Soon, he may take on another title: the face of the franchise.
After going 2-for-4 with a home run in Wednesday's 5-1 win over the Cleveland Indians, the 22-year-old third baseman is hitting .327 with a .954 OPS.
Tack on his 6-for-6 performance in a 7-6 win over the Tribe on Tuesday, and he became the first Red Sox player in 81 years to record a hit in eight straight plate appearances. In that 6-for-6 outing, he also became the first player in MLB's modern era to notch six hits with four doubles.
He leads MLB in hits (160) and is tied for the lead in doubles (43).
To state the obvious, the kid can rake.
The Red Sox have endured an up-and-down season. They hoisted the Commissioner's Trophy in 2018, but they're now buried in third place in the American League East at 64-59, 17.5 games back of the archrival New York Yankees. With 39 games to go, they aren't even in the second wild-card position.
Meanwhile, Bleacher Report's Joel Reuter recently ranked their farm system last in MLB.
It soon may be time for major change in Boston.
During a recent appearance on Fox Sports' MLB Whiparound, MLB.com's Jon Morosi hinted at the possibility of the Red Sox taking offers for right fielder and reigning AL MVP Mookie Betts.
"I was told by sources today that there is a belief in the industry—now, this is not coming from the Red Sox—but they believe at this point in time that the Red Sox will at least listen—yes, listen—to trade offers for Mookie in the winter. ... Not saying there's going to be a deal, but from what I've been told by sources today, there's a pretty strong belief at least Mookie will be available."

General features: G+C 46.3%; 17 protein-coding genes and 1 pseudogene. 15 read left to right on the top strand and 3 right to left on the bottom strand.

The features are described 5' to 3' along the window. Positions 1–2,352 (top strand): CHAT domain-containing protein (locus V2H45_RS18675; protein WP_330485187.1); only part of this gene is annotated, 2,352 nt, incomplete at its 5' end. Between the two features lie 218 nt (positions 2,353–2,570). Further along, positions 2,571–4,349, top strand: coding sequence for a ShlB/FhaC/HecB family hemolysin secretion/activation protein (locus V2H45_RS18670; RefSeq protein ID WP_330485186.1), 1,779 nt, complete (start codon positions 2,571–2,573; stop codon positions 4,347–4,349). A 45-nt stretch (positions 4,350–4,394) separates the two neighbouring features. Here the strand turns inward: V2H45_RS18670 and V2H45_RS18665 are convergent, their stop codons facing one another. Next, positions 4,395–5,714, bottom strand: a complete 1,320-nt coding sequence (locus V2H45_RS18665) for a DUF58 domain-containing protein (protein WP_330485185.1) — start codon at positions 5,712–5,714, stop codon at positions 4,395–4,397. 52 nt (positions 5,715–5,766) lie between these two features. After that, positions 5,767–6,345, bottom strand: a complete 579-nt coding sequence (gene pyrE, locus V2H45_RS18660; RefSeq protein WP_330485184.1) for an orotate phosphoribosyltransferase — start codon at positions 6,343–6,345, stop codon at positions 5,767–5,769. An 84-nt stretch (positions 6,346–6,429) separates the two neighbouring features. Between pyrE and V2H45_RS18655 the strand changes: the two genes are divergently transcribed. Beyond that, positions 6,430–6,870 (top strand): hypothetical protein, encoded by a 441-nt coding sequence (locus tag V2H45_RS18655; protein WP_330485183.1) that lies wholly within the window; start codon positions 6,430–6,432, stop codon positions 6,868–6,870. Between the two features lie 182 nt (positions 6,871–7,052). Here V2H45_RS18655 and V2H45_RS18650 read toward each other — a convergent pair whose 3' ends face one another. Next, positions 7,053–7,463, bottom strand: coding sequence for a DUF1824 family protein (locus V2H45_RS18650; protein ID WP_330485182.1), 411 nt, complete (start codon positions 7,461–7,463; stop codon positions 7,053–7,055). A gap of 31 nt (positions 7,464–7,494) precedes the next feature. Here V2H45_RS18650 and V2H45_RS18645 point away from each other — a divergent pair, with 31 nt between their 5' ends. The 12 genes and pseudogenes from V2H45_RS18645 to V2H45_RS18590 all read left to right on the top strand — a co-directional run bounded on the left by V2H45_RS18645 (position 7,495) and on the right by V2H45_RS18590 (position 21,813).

There's plenty of wiggle room in that statement. Betts is 26 years old and is under club control through 2020. But as Mike Axisa of CBS Sports outlined, the Red Sox could find a partner such as the prospect-rich Atlanta Braves willing to surrender blue chips for a player of Betts' caliber.
Boston may hang on to Betts and go through the arbitration process one more time (he's making $20 million this season). Or maybe the Red Sox will push hard for an extension, although that seems unlikely considering Betts rejected an eight-year, $200 million extension following the 2017 campaign.
If the Red Sox decide to trade him for a gaudy MiLB haul, consider Devers his heir apparent.
No, Devers doesn't boast the same track record as Betts, who has made four All-Star teams and won a trio of Gold Gloves in addition to his MVP. If Betts exits via trade or free agency, it'll hurt. A lot.
Yet Devers is hitting the cover off the ball, won't reach arbitration until 2021 and hasn't entered his prime.
If you're a Sox fan seeking reasons to be excited, here's one.
"I mean, Devers is in one of those streaks right now where it looks like he's playing softball," Indians skipper Terry Francona told reporters after he opted to intentionally walk Devers on Wednesday in the seventh inning, immediately before Xander Bogaerts blasted a three-run homer.
Red Sox manager Alex Cora had a succinct take after the same game: "It's fun to watch."
There are other stars in Beantown: Bogaerts, ace Chris Sale, outfielder Andrew Beintendi, designated hitter/outfielder J.D. Martinez, etc. And the Red Sox could technically do what it takes to keep Betts while enjoying Devers' emergence if they're willing to spend, spend and spend some more.
But if Betts eventually does leave Boston, Devers looks like he's ready to shoulder the mantle of The Guy. The player the Red Sox can lean on when the going gets tough.
It's an impressive list if you go back. Ted Williams. Jimmie Foxx. David Ortiz.
Devers isn't nearly there, but he could join hallowed ranks.
"He's not only one of the best players on our team, but one of the best players in the league," Sale told reporters. "He's got a chance to be the MVP."
That's high and worthy praise. It matters now.
It'll matter a lot more if (when?) Betts is traded or walks away.
All statistics and standings current as of Wednesday and courtesy of Baseball Reference.